By Knut Engelmann
NEW YORK (Reuters) - Slow economic growth, skittish trading clients and regulatory worries that just won't go away -- the second quarter has been a punishing one for Wall Street's top investment banks and their shareholders.
With revenue from trading bonds, currencies and commodities set to have shrunk by a third or more from the first three months of the year, analysts have rushed to downgrade their second-quarter forecasts for big broker/dealer firms such as Goldman Sachs Group <GS.N> and Morgan Stanley <MS.N>.
Of 22 analysts providing quarterly coverage for Goldman Sachs, 15 have slashed their earnings per share forecasts since the beginning of June, some by as much as half, according to Thomson Reuters I/B/E/S. Over the same time, half of the 24 analysts covering Morgan Stanley have cut their EPS forecasts.
Average expectations for Goldman's EPS are $2.89 for the quarter. That's below the $4.38 the bank earned in the prior quarter, a number that fell to $1.56 after deducting the cost of buying back a stake held by investor Warren Buffett. In the second quarter a year ago, the bank reported EPS of $2.75 before one-time items that cut that number to $0.78.
For Morgan Stanley, average EPS expectations have fallen to 52 cents for the second quarter, compared to 50 cents in the previous three-month period and down from 80 cents a year ago.
Goldman Sachs is due to report interim results on July 19, with Morgan Stanley to follow later the same week.
"I wouldn't be surprised if the second-quarter numbers are on the weak side," said Chris Mittleman, chief investment officer at Mittleman Brothers, which manages $75 million in client assets. He says he has stayed clear of Morgan's and Goldman's stock because their earnings are too volatile and too dependent on the ups and down of their trading businesses.
Trading, which at Goldman typically contributes more than half of its revenue, has been sidelined by concerns over the pace of recovery in the United States and other big economies, as well as Europe's sovereign debt crisis. Curbs on trading for the bank's own account also keep a lid on revenue.
Commodities, which were good for most banks at the beginning of the year, likely lowered earnings in the April-June period. Oil prices alone fell more than 10 percent in the quarter.
"We believe commodities trading was particularly challenging during the second quarter as the sharp and persistent decline in asset prices may have hurt dealers with long inventory positions," Credit Suisse analyst Howard Chen told clients in a note.
Investment banking activity was mixed, with a strong run of initial public offerings boosting fee income. Completed mergers and acquisitions were higher than in the prior quarter, but the volume of announced deals fell from the first quarter for the first time in more than a year, Thomson Reuters data show.
CLOUDS OVER WALL STREET
The biggest cloud hanging over Wall Street remains bankers' and investors' uncertainty over the extent and long-term effect of major financial reforms being hashed out by regulators after the meltdown of the global financial system in 2008.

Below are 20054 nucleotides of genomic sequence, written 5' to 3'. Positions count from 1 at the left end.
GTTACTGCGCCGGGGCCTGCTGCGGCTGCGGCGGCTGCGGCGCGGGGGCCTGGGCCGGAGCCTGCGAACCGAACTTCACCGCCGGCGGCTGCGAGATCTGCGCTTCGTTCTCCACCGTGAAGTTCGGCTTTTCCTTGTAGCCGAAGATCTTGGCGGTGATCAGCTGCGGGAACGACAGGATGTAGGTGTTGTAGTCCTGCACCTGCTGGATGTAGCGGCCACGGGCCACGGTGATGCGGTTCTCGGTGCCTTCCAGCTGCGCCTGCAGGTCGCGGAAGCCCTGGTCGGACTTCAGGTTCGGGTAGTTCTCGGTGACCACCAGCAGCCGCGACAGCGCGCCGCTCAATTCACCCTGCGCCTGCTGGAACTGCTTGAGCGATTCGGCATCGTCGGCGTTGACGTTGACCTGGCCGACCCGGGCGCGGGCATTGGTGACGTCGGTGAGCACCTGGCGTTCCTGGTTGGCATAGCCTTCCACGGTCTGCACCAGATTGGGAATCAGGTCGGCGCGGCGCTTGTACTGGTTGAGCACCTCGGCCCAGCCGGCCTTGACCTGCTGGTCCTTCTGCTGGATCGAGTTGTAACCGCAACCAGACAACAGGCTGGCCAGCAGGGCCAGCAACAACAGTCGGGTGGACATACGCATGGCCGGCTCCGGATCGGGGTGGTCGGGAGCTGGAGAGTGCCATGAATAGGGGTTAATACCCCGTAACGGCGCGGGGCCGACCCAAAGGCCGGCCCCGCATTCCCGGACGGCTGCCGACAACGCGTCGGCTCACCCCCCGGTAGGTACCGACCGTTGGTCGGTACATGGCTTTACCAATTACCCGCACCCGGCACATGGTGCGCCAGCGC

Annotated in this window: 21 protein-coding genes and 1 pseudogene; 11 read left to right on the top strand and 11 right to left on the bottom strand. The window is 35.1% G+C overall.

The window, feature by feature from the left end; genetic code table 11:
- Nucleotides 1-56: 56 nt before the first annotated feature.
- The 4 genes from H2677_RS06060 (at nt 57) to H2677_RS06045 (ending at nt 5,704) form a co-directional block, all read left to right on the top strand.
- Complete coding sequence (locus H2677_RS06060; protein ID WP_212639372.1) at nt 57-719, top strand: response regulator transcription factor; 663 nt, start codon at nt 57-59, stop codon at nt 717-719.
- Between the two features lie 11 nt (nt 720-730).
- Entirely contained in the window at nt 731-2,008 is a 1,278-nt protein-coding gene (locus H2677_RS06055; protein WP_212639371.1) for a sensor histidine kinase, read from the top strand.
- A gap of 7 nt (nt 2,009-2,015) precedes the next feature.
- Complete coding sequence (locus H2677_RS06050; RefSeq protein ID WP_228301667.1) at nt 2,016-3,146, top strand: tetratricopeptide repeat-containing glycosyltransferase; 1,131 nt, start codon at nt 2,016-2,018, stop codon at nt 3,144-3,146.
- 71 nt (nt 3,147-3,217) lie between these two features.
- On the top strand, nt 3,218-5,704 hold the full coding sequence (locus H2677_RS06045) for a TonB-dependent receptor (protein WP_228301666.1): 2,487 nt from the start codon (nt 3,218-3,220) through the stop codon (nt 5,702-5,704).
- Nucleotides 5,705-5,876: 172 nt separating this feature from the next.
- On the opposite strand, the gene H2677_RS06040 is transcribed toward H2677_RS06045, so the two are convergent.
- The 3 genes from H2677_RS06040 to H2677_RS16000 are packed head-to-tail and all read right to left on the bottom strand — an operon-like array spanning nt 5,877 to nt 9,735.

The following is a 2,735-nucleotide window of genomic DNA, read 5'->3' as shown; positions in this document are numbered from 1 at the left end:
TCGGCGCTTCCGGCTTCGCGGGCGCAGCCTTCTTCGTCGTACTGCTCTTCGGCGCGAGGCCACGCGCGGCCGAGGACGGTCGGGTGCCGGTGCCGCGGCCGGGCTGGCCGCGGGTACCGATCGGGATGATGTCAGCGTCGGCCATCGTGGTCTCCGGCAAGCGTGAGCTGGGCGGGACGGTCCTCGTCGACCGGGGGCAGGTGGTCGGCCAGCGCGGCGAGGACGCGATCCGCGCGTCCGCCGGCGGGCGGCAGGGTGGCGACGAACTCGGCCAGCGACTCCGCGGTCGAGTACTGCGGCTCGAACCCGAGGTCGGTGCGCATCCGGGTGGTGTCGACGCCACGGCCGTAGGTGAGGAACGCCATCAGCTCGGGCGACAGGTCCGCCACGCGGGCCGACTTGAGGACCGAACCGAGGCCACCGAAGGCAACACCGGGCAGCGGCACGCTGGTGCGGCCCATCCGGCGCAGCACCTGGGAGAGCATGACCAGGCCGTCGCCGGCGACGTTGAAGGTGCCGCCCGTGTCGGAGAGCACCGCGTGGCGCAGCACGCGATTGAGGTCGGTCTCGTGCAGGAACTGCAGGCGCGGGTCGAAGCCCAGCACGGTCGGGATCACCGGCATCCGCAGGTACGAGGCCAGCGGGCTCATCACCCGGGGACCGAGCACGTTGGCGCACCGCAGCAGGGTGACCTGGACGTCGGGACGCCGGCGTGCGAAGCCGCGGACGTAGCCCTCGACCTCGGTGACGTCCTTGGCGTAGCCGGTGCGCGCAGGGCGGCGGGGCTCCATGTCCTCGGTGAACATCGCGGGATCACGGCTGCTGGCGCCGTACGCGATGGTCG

The rules are being written, and policymakers have yet to figure out how to curtail the excessive risk taking that is widely seen as contributing to the financial crisis. Already, banks such as Morgan Stanley and Goldman have pared back on trading for their own accounts, on which they staked big parts of their balance sheets in the past.
New global rules on capital mean that banks will have to keep bigger reserves to guard against trading losses, making it even tougher to earn the kind of double-digit returns on equity that investors have come to love.
"Valuations are pretty compelling right now, but there are some issues that need to be resolved before the values can be unleashed, prime among them proprietary trading," said Keith Davis, a buyside analyst at Washington, D.C.-based firm Farr, Miller & Washington, which manages $730 million in assets.
Goldman's return on equity, a key measure of profitability, fell to 12 percent at the end of last year from 23 percent at the end of 2009. Before the crisis, Goldman reported returns on equity as high as 33 percent in 2006 and 2007.
"People aren't convinced that the companies will be able to earn as high a return on equity going forward," said Mittleman.
EXTRAORDINARILY CHEAP TRAPS
Goldman Sachs shares, down 20 percent this year, last week hit a two-year low. Morgan Stanley shares are down 15 percent. That contrasts with the Dow Jones Industrial Average <.DJI>, which is up 8.5 percent since the start of 2011.
"Right now the financials are value traps," said Harry Rady of Rady Asset Management in San Diego, California, which manages $270 million. Rady says it is too early to buy Goldman or Morgan Stanley despite their "extraordinary" low values.
Meanwhile, banks are cutting jobs and other costs to boost their bottom lines. Goldman, for example, hopes to slash $1 billion in non-compensation costs in the next 12 months, and plans 230 layoffs over the next few months. The axe is falling elsewhere on Wall Street too.
Still, some analysts think banks are worth a second look.
"Time to make some money," the often pessimistic Richard Bove, a Rochdale Securities analyst, told clients last week.
He cited an improvement in the Greek sovereign crisis, Bank of America's <BAC.N> move to settle mortgage-related litigation and a recent uptick in commodity prices among factors that could spur a summer rally in bank stocks. Bove rates Morgan Stanley a "buy," but has Goldman stock on a "sell" rating.
His conclusion: "Buy a bank stock today."
(Additional reporting by Lauren Tara LaCapra. Editing by Robert MacMillan)